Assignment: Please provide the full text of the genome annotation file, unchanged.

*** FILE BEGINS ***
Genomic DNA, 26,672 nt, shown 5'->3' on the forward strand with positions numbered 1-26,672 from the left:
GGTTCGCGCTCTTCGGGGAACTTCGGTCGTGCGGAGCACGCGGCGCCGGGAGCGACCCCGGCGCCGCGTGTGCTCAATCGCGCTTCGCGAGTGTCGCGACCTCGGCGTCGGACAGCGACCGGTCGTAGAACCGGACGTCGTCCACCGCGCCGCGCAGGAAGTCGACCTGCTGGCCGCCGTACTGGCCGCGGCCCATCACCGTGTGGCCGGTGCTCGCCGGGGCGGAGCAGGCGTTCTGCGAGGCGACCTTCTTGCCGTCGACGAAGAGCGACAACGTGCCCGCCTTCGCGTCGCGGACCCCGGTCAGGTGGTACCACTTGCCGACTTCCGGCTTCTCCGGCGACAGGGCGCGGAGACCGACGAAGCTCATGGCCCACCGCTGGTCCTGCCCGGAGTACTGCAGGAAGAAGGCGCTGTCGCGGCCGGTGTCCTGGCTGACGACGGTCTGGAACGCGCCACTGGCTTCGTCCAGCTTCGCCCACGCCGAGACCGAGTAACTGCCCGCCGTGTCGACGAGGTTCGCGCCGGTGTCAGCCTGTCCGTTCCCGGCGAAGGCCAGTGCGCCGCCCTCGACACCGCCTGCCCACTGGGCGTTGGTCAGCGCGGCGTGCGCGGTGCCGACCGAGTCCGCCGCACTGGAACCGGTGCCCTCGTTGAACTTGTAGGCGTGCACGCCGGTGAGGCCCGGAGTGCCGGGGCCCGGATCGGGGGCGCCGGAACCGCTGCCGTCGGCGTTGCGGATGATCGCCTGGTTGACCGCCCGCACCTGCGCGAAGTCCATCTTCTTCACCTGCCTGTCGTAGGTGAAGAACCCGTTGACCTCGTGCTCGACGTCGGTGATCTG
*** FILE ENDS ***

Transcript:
Genomic DNA, 26,672 nt, shown 5'->3' on the forward strand with positions numbered 1-26,672 from the left:
GGTTCGCGCTCTTCGGGGAACTTCGGTCGTGCGGAGCACGCGGCGCCGGGAGCGACCCCGGCGCCGCGTGTGCTCAATCGCGCTTCGCGAGTGTCGCGACCTCGGCGTCGGACAGCGACCGGTCGTAGAACCGGACGTCGTCCACCGCGCCGCGCAGGAAGTCGACCTGCTGGCCGCCGTACTGGCCGCGGCCCATCACCGTGTGGCCGGTGCTCGCCGGGGCGGAGCAGGCGTTCTGCGAGGCGACCTTCTTGCCGTCGACGAAGAGCGACAACGTGCCCGCCTTCGCGTCGCGGACCCCGGTCAGGTGGTACCACTTGCCGACTTCCGGCTTCTCCGGCGACAGGGCGCGGAGACCGACGAAGCTCATGGCCCACCGCTGGTCCTGCCCGGAGTACTGCAGGAAGAAGGCGCTGTCGCGGCCGGTGTCCTGGCTGACGACGGTCTGGAACGCGCCACTGGCTTCGTCCAGCTTCGCCCACGCCGAGACCGAGTAACTGCCCGCCGTGTCGACGAGGTTCGCGCCGGTGTCAGCCTGTCCGTTCCCGGCGAAGGCCAGTGCGCCGCCCTCGACACCGCCTGCCCACTGGGCGTTGGTCAGCGCGGCGTGCGCGGTGCCGACCGAGTCCGCCGCACTGGAACCGGTGCCCTCGTTGAACTTGTAGGCGTGCACGCCGGTGAGGCCCGGAGTGCCGGGGCCCGGATCGGGGGCGCCGGAACCGCTGCCGTCGGCGTTGCGGATGATCGCCTGGTTGACCGCCCGCACCTGCGCGAAGTCCATCTTCTTCACCTGCCTGTCGTAGGTGAAGAACCCGTTGACCTCGTGCTCGACGTCGGTGATCTG